In May 2010, the same Pure Scenius line-up as in 2009 performed ‘This is Pure Scenius!’, in the same format of three live improvised performances on the same day, at the Brighton Festival in England. Also at the 2010 Brighton Festival, after a performance of Woojun Lee’s live arrangement of ‘Apollo: Atmospheres and Soundtracks’ by Icebreaker and B. J. Cole, Brian Eno and the band performed four of his songs.
Brian Eno released another solo album on Warp Records in late 2010. Small Craft on a Milk Sea, made in association with long-time collaborator Leo Abrahams and Jon Hopkins, was released on 2 November in the United States and 15 November in the UK. The album included five compositions as adaptions of those tracks that Brian Eno wrote for The Lovely Bones.
Brian Eno also sang backing vocals on Anna Calvi’s debut album on two songs “Desire” and “Suzanne & I”. He later released Drums Between the Bells, a collaboration with poet Rick Holland, on 4 July 2011, and the EP Panic of Looking from the same recordings.
In November 2012, Brian Eno released Lux, a 76-minute composition in four sections, via Warp Records.
It was announced on 25 February 2013 that Brian Eno would produce the song “Digital Lion” on James Blake’s second album, Overgrown.
Record producer and other projects
From the beginning of his solo career in 1973, Brian Eno was in demand as a producer – though his management now describes him as a “sonic landscaper” rather than a producer. The first album with Brian Eno credited as producer was Lucky Leif and the Longships by Robert Calvert. Brian Eno’s lengthy string of producer credits includes albums for Talking Heads, U2, Devo, Ultravox and James. He also produced part of the 1993 album When I Was a Boy by Jane Siberry. He won the best producer award at the 1994 and 1996 BRIT Awards.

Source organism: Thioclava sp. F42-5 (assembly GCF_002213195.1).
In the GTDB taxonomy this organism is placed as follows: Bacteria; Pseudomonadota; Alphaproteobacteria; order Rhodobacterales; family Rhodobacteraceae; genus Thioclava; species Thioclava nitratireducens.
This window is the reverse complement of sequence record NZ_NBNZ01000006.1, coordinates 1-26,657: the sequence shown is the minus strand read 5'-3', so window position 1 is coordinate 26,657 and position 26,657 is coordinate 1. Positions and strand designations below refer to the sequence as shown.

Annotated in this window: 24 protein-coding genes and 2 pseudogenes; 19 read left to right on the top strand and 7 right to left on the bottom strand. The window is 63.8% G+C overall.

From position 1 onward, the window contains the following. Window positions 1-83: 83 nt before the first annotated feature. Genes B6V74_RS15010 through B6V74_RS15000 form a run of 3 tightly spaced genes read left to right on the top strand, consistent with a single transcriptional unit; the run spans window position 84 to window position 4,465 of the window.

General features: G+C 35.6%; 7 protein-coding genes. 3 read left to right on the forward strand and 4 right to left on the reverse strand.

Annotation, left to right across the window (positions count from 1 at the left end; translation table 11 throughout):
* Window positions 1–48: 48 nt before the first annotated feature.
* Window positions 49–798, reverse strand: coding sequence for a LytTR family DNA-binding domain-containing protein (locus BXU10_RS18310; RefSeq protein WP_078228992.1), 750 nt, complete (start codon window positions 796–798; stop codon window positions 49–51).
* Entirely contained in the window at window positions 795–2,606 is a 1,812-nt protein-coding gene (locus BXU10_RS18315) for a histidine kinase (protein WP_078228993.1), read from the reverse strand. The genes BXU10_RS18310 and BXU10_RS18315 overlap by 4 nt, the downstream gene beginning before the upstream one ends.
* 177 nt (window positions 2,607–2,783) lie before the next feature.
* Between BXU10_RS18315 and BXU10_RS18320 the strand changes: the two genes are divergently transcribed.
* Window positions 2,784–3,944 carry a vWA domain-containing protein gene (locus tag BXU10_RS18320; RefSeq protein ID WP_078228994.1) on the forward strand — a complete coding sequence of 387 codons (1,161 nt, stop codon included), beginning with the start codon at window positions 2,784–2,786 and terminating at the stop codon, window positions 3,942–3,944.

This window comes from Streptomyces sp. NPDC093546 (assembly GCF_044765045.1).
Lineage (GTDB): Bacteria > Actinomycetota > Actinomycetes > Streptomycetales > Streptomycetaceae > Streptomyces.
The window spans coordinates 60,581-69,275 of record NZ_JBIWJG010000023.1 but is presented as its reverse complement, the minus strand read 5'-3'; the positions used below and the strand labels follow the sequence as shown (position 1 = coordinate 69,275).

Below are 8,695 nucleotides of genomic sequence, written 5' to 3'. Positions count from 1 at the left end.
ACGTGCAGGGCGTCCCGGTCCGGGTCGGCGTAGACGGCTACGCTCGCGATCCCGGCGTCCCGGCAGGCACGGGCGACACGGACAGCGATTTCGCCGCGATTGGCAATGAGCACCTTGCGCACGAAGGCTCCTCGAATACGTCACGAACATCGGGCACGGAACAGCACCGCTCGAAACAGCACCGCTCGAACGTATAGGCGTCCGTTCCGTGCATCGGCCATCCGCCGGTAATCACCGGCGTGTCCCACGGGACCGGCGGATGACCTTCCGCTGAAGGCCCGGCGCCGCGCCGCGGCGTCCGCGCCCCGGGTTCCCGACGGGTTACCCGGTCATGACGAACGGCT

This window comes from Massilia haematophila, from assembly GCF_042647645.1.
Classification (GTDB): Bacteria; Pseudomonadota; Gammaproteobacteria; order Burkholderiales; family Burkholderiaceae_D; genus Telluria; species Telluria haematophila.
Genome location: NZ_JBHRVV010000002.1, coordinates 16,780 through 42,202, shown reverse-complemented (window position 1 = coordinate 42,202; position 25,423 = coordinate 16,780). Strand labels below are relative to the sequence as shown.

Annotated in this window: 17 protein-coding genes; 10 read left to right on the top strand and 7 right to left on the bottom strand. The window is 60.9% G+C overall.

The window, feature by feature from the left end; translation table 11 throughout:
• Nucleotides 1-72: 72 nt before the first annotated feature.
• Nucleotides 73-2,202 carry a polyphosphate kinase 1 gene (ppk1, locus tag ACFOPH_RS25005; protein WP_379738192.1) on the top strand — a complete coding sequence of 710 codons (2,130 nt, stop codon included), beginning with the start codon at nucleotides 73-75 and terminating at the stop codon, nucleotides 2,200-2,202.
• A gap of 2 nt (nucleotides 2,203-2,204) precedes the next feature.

Brian Eno describes himself as a “non-musician” and coined the term “treatments” to describe his modification of the sound of musical instruments, and to separate his role from that of the traditional instrumentalist. His skill at using “The Studio as a Compositional Tool” (the title of an essay by Brian Eno) led in part to his career as a producer. His methods were recognized at the time (mid-1970s) as unique, so much so that on Genesis’s The Lamb Lies Down on Broadway, he is credited with ‘Enossification’; on Robert Wyatt’s Ruth Is Stranger Than Richard with a Direct inject anti-jazz raygun and on John Cale’s Island albums as simply being “Eno”.
Despite being a self-professed “non-musician”, Brian Eno has contributed to recordings by artists as varied as Nico, Robert Calvert, Genesis, David Bowie, and Zvuki Mu, in various capacities such as use of his studio/synthesizer/electronic treatments, vocals, guitar, bass guitar, and as just being ‘Eno’. In 1984, he (along with several other authors) composed and performed the “Prophecy Theme” for the David Lynch film Dune; the rest of the soundtrack was composed and performed by the group Toto. Brian Eno produced performance artist Laurie Anderson’s Bright Red album, and also composed for it. The work is avant-garde spoken word with haunting and magnifying sounds. Brian Eno played on David Byrne’s musical score for The Catherine Wheel, a project commissioned by Twyla Tharp to accompany her Broadway dance project of the same name.